Your Grrrs: March 13, 2007

Here are some of your responses to Mike's last column:

Janice S. writes: Mike, your rant against divorce was way off base. The problem is not that divorce is too easy; it's that marriage is too easy. There needs to be at least a one-year waiting period between getting a license and getting married. That way, it would force people to actually think about what they were doing instead of just jumping into it. No one under 21 should get married, ever. These rules should be the law of the land, with NO exceptions! This would be a far better solution than forcing people to stay together that can't stand each other anymore. No child benefits from seeing their parents screaming and fighting; this is EXTREMELY damaging! Probably more so than divorce. Think about it! Your marriage may be great, but a lot of people's aren't.

Scott F. writes: Mike, could not agree more with your Anna Nicole Grrr! I think everything you say is correct and let me add one observation: Parents pay no attention to their kids even if they are still married. They both have jobs, they drag their kids to day care all year. They play parent by signing each child up for as many sports, dance and other mundane classes and then complain about having to drive them to all of these activities and to top it off when they are driving they talk on the cell phone (to who knows whom) and put a DVD in the on-board player so the kids don’t bother them. When my kids were not driving age the most important talks we had were driving someplace. Just the two of us and no cell phone or whatever interrupted that.

Scott G. writes: You're an awesome writer! You have a way of telling it exactly as it needs to be said. If we had more media just like you, we wouldn't be living in such a screwed-up country, run by Hollywood. Thanks!

Stella M. writes: I understand your point about some of the comments you made. But as far as a divorce law? I was abused for years. I had to get out for my child's sake as well as my own. I was punished enough. I didn't receive child support for years, and walked away, or rather ran, with nothing but the clothes on our backs. I was scared to leave, and I certainly didn't need a law to make it harder. Also, in cases that don't involve abuse, I'm still fairly certain unhappy, fighting parents are not better than peaceful, separate parents whose focus becomes the children after the marriage is dissolved.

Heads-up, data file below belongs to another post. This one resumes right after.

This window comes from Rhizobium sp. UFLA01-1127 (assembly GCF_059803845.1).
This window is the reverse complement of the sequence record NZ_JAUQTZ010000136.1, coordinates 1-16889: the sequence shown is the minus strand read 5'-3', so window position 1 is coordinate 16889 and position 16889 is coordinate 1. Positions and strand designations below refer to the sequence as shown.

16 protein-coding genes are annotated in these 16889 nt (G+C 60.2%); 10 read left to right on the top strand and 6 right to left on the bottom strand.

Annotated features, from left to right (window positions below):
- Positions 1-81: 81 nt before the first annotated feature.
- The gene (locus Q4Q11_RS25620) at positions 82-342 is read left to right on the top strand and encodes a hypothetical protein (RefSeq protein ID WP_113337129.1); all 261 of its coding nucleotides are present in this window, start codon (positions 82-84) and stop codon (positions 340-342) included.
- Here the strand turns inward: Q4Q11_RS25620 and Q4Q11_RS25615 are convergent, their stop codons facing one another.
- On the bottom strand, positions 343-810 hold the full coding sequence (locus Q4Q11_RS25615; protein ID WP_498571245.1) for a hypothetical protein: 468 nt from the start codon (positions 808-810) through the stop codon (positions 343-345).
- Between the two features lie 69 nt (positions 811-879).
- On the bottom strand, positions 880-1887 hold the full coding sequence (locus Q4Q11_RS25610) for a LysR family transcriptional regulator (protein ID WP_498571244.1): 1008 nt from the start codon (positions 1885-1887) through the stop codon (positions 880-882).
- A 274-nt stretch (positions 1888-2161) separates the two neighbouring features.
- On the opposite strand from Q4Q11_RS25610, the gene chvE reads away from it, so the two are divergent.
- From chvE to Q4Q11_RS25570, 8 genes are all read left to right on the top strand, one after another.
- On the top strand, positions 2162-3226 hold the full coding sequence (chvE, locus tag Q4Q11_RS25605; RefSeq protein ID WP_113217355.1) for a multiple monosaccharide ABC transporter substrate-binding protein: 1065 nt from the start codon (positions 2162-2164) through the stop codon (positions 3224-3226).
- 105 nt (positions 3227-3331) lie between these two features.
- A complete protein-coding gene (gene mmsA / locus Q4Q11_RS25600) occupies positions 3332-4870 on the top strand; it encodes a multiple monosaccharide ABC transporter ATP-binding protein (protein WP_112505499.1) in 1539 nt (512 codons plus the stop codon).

And don't forget ... this is a free country. If you choose to leave your spouse, you may. People make mistakes. People change. Our government is not suppose to be a dictatorship. Sometimes that means that people will make bad decisions. But they are free to do so. I for one, would like to keep it that way. Another beautiful part of being an American ... we both have freedom of speech. And I can appreciate your point of view. It's nice to hear people who aren't afraid to speak their minds. And I'd like to thank you for being one of those people.

Jim Z. writes: Mike, I totally agree with the premise of teaching our kids to defend themselves [against bullies] rather than passing legislation. However, the liberals in the school systems have tied kids' hands who would prefer to stand up for themselves. In our school system, anyone who "fights" is automatically suspended even when defending themselves against these little bastards.

Susan M. writes: Wow — Mike, what a concept — teach our kids to stand up for themselves? You are a radical!!! My son was being targeted by a bully (he is only 6!!!) and my husband and I told him that if the bullying continued after our talks with the teacher and principal, that he had our permission to defend himself. We specifically said he had the right to hit the bully. Our son was shocked — he said “but then I’ll have to go to the principal’s office." Our response? “Yes, you will be sent to the office. But you have a right to defend yourself and we’ll be there to support you.” You see, in addition to teaching children it is important to stand up for themselves, we also need to teach them that there may still be repercussions but if they acted in an appropriate manner, things should work themselves out. And in regards to your comment about avoiding divorce — marriage is a tough job and having kids compounds the challenges. It’s easy to give up but working through issues and learning how to be better together than apart is an invaluable lesson for kids to learn.

Stacey C. writes: What an AWESOME and I mean AWESOME article!!! You rock! I am in total agreement with you. I am one of those married (first marriage ... only marriage) people who is raising responsible kids that have to learn how to stick up for themselves ... bullies my _____!! The fact that the moral fiber of our nation is totally melting away is the scariest thing ever!